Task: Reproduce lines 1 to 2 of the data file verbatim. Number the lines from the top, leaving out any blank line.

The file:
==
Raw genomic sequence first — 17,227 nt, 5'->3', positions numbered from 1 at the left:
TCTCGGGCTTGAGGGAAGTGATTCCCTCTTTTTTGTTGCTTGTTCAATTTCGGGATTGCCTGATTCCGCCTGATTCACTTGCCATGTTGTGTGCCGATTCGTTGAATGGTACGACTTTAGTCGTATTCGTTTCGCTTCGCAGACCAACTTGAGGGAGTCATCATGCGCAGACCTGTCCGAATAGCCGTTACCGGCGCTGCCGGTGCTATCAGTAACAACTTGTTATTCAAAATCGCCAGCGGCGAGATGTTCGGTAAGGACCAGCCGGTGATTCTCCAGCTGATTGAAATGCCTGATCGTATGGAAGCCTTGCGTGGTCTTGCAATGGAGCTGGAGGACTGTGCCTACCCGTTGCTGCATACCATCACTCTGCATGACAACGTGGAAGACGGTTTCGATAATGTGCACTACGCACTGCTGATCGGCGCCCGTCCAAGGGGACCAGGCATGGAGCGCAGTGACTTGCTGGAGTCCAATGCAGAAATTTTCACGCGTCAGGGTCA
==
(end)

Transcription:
Raw genomic sequence first — 17,227 nt, 5'->3', positions numbered from 1 at the left:
TCTCGGGCTTGAGGGAAGTGATTCCCTCTTTTTTGTTGCTTGTTCAATTTCGGGATTGCCTGATTCCGCCTGATTCACTTGCCATGTTGTGTGCCGATTCGTTGAATGGTACGACTTTAGTCGTATTCGTTTCGCTTCGCAGACCAACTTGAGGGAGTCATCATGCGCAGACCTGTCCGAATAGCCGTTACCGGCGCTGCCGGTGCTATCAGTAACAACTTGTTATTCAAAATCGCCAGCGGCGAGATGTTCGGTAAGGACCAGCCGGTGATTCTCCAGCTGATTGAAATGCCTGATCGTATGGAAGCCTTGCGTGGTCTTGCAATGGAGCTGGAGGACTGTGCCTACCCGTTGCTGCATACCATCACTCTGCATGACAACGTGGAAGACGGTTTCGATAATGTGCACTACGCACTGCTGATCGGCGCCCGTCCAAGGGGACCAGGCATGGAGCGCAGTGACTTGCTGGAGTCCAATGCAGAAATTTTCACGCGTCAGGGTCA